Question #1: In 1835, Bassi showed that a fungus caused a silkworm disease, and in 1865 Pasteur discovered that a protozoan caused another silkworm disease. Why do we use Koch's postulates instead of Bassi's or Pasteur's postulates?
Answer #1: Koch was the major mind in establishing that microorganisms cause a specific disease. He was able to prove that certain bacteria was present in the blood of the infected person or animal, but the presence of the bacteria could have been caused by the disease. Koch proved that certain infectious diseases are caused by certain microorganisms that can be isolated and cultures onto a media. The requirements Koch established are that the same pathogen ...view middle of the document...
Bacteria that retain the purple color after this process is a gram-positive bacterium and bacteria that lose the purple color are gram-negative bacterium. These results are not universally applied because some bacterial cells stain poorly or not at all. The Gram reaction is most accurate when used on growing and young bacteria.
Question 4: Compare and contrast gram-positive and gram-negative cell walls with regard to (a) sensitivity to antimicrobial agents, (b) resistance to phagocytosis, (c) chemical composition, and (d) decolorization by alcohol.
Answer 4: Gram positive cell walls have many layers of peptidoglycan which forms a thick and rigid structure. The cell wall also contains teichoic acids and phosphate. The teichoic acids in the cell wall make it possible to identify gram-positive bacteria in testing. When alcohol is applied to gram-positive bacterium it makes it more impermeable to the violet iodine and it keeps the purple color. Gram positive cells are easily killed with penicillin’s and cephalosporins. Gram negative cell walls are made of one a just a few layers of peptidoglycan and an outer membrane. They do not contain teichoic acids. With the small amount of peptidoglycan, gram negative cell walls are susceptible to mechanical breakage. The gram negative cell wall provides block to some antiobiotics (penicillin) and digestive enzymes, but it does allow nucleotides, amino acids and iron to enter due to the presence of porins. When stained, gram negative cell wall is dissolved by alcohol and leaves a hole in the peptidoglycan layer that allows the violet iodine to diffuse. Once the safranin is applied it turns the cell pink.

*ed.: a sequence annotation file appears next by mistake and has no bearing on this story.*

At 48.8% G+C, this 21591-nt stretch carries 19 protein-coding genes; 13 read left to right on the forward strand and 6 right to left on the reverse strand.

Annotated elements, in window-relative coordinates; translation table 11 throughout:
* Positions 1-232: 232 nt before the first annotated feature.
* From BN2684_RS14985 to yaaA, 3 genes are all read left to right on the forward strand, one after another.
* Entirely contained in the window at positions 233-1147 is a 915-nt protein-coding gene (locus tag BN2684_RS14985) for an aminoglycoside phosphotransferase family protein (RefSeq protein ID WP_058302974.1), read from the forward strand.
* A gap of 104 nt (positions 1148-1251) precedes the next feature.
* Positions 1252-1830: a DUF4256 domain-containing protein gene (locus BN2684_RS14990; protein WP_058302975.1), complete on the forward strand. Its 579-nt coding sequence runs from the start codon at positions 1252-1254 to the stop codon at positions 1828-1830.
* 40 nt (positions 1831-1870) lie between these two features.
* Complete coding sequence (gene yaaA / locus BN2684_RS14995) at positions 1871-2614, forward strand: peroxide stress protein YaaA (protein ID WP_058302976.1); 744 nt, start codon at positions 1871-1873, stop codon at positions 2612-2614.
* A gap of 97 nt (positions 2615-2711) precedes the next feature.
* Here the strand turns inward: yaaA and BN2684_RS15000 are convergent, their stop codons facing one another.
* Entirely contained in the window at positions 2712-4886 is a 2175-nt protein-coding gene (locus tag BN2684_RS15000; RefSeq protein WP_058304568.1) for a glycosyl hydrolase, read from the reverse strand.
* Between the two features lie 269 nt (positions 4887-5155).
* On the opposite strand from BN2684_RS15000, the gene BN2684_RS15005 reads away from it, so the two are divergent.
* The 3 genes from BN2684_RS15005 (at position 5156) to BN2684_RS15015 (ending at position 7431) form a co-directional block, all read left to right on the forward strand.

Question 6: You look in the refrigerator and find an orange drink you had forgotten was there. The drink now has an off-taste and it bubbles. What is the most likely explanation for the changes in the drink?